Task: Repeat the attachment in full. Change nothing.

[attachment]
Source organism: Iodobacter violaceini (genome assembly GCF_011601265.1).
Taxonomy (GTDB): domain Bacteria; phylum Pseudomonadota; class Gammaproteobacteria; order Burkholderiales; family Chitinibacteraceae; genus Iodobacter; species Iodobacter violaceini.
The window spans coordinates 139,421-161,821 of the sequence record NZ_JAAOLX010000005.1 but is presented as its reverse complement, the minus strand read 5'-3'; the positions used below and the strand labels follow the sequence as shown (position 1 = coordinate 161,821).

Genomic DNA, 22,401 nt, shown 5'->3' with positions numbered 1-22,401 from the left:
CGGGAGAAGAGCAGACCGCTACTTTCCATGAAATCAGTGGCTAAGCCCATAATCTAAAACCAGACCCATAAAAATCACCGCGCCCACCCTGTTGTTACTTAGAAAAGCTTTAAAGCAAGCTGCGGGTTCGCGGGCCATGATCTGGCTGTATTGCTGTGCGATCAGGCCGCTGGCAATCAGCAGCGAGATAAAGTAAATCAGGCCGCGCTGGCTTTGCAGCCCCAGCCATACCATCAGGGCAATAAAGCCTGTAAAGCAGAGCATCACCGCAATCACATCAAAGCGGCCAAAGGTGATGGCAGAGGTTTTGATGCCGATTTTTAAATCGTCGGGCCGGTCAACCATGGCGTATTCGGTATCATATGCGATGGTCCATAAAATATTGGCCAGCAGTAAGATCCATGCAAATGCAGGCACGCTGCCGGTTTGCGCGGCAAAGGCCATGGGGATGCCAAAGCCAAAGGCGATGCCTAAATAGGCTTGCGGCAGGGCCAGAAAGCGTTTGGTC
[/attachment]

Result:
Source organism: Iodobacter violaceini (genome assembly GCF_011601265.1).
Taxonomy (GTDB): domain Bacteria; phylum Pseudomonadota; class Gammaproteobacteria; order Burkholderiales; family Chitinibacteraceae; genus Iodobacter; species Iodobacter violaceini.
The window spans coordinates 139,421-161,821 of the sequence record NZ_JAAOLX010000005.1 but is presented as its reverse complement, the minus strand read 5'-3'; the positions used below and the strand labels follow the sequence as shown (position 1 = coordinate 161,821).

Genomic DNA, 22,401 nt, shown 5'->3' with positions numbered 1-22,401 from the left:
CGGGAGAAGAGCAGACCGCTACTTTCCATGAAATCAGTGGCTAAGCCCATAATCTAAAACCAGACCCATAAAAATCACCGCGCCCACCCTGTTGTTACTTAGAAAAGCTTTAAAGCAAGCTGCGGGTTCGCGGGCCATGATCTGGCTGTATTGCTGTGCGATCAGGCCGCTGGCAATCAGCAGCGAGATAAAGTAAATCAGGCCGCGCTGGCTTTGCAGCCCCAGCCATACCATCAGGGCAATAAAGCCTGTAAAGCAGAGCATCACCGCAATCACATCAAAGCGGCCAAAGGTGATGGCAGAGGTTTTGATGCCGATTTTTAAATCGTCGGGCCGGTCAACCATGGCGTATTCGGTATCATATGCGATGGTCCATAAAATATTGGCCAGCAGTAAGATCCATGCAAATGCAGGCACGCTGCCGGTTTGCGCGGCAAAGGCCATGGGGATGCCAAAGCCAAAGGCGATGCCTAAATAGGCTTGCGGCAGGGCCAGAAAGCGTTTGGTC